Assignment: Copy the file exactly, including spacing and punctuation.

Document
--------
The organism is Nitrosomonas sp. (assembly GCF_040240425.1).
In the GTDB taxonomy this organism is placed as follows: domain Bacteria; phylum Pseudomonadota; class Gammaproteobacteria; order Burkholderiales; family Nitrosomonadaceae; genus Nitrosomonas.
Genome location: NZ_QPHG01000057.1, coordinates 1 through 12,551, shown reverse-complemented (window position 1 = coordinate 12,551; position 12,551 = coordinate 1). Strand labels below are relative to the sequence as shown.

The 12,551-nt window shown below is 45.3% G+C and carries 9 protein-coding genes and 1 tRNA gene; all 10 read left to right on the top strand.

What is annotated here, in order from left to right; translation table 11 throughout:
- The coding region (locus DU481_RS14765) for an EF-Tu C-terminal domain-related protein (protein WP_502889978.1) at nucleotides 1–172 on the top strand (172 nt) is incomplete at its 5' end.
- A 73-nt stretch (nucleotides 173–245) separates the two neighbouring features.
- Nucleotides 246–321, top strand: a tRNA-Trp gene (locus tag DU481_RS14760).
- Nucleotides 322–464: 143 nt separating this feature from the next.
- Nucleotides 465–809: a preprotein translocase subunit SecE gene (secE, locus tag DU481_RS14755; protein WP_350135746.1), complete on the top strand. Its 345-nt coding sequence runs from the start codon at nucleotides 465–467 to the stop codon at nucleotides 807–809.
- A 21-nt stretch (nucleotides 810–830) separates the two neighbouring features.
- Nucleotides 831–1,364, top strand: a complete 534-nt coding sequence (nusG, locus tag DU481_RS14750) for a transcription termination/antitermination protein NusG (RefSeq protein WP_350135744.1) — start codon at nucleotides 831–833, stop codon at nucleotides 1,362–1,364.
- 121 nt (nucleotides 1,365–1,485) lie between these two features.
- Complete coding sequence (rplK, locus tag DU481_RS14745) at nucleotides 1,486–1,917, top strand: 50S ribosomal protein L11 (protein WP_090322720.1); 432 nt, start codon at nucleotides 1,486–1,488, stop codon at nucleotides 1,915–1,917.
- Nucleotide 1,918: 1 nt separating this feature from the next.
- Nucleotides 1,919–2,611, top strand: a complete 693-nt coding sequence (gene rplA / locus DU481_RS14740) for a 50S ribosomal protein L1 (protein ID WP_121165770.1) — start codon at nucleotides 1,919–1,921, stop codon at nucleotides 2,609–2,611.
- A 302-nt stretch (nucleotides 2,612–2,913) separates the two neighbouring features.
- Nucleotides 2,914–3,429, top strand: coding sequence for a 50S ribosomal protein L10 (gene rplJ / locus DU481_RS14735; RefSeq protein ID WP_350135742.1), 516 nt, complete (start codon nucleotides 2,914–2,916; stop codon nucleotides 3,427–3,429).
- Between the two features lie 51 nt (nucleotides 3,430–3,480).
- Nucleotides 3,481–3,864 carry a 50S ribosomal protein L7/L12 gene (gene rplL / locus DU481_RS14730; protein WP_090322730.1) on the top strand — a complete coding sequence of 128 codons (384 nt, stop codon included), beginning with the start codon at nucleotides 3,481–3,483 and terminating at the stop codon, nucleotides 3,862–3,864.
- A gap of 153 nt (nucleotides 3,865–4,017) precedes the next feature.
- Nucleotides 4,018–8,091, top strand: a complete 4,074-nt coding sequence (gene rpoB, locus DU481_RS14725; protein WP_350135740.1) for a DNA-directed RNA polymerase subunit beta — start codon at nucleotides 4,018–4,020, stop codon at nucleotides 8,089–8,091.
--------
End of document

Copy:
The organism is Nitrosomonas sp. (assembly GCF_040240425.1).
In the GTDB taxonomy this organism is placed as follows: domain Bacteria; phylum Pseudomonadota; class Gammaproteobacteria; order Burkholderiales; family Nitrosomonadaceae; genus Nitrosomonas.
Genome location: NZ_QPHG01000057.1, coordinates 1 through 12,551, shown reverse-complemented (window position 1 = coordinate 12,551; position 12,551 = coordinate 1). Strand labels below are relative to the sequence as shown.

The 12,551-nt window shown below is 45.3% G+C and carries 9 protein-coding genes and 1 tRNA gene; all 10 read left to right on the top strand.

What is annotated here, in order from left to right; translation table 11 throughout:
- The coding region (locus DU481_RS14765) for an EF-Tu C-terminal domain-related protein (protein WP_502889978.1) at nucleotides 1–172 on the top strand (172 nt) is incomplete at its 5' end.
- A 73-nt stretch (nucleotides 173–245) separates the two neighbouring features.
- Nucleotides 246–321, top strand: a tRNA-Trp gene (locus tag DU481_RS14760).
- Nucleotides 322–464: 143 nt separating this feature from the next.
- Nucleotides 465–809: a preprotein translocase subunit SecE gene (secE, locus tag DU481_RS14755; protein WP_350135746.1), complete on the top strand. Its 345-nt coding sequence runs from the start codon at nucleotides 465–467 to the stop codon at nucleotides 807–809.
- A 21-nt stretch (nucleotides 810–830) separates the two neighbouring features.
- Nucleotides 831–1,364, top strand: a complete 534-nt coding sequence (nusG, locus tag DU481_RS14750) for a transcription termination/antitermination protein NusG (RefSeq protein WP_350135744.1) — start codon at nucleotides 831–833, stop codon at nucleotides 1,362–1,364.
- 121 nt (nucleotides 1,365–1,485) lie between these two features.
- Complete coding sequence (rplK, locus tag DU481_RS14745) at nucleotides 1,486–1,917, top strand: 50S ribosomal protein L11 (protein WP_090322720.1); 432 nt, start codon at nucleotides 1,486–1,488, stop codon at nucleotides 1,915–1,917.
- Nucleotide 1,918: 1 nt separating this feature from the next.
- Nucleotides 1,919–2,611, top strand: a complete 693-nt coding sequence (gene rplA / locus DU481_RS14740) for a 50S ribosomal protein L1 (protein ID WP_121165770.1) — start codon at nucleotides 1,919–1,921, stop codon at nucleotides 2,609–2,611.
- A 302-nt stretch (nucleotides 2,612–2,913) separates the two neighbouring features.
- Nucleotides 2,914–3,429, top strand: coding sequence for a 50S ribosomal protein L10 (gene rplJ / locus DU481_RS14735; RefSeq protein ID WP_350135742.1), 516 nt, complete (start codon nucleotides 2,914–2,916; stop codon nucleotides 3,427–3,429).
- Between the two features lie 51 nt (nucleotides 3,430–3,480).
- Nucleotides 3,481–3,864 carry a 50S ribosomal protein L7/L12 gene (gene rplL / locus DU481_RS14730; protein WP_090322730.1) on the top strand — a complete coding sequence of 128 codons (384 nt, stop codon included), beginning with the start codon at nucleotides 3,481–3,483 and terminating at the stop codon, nucleotides 3,862–3,864.
- A gap of 153 nt (nucleotides 3,865–4,017) precedes the next feature.
- Nucleotides 4,018–8,091, top strand: a complete 4,074-nt coding sequence (gene rpoB, locus DU481_RS14725; protein WP_350135740.1) for a DNA-directed RNA polymerase subunit beta — start codon at nucleotides 4,018–4,020, stop codon at nucleotides 8,089–8,091.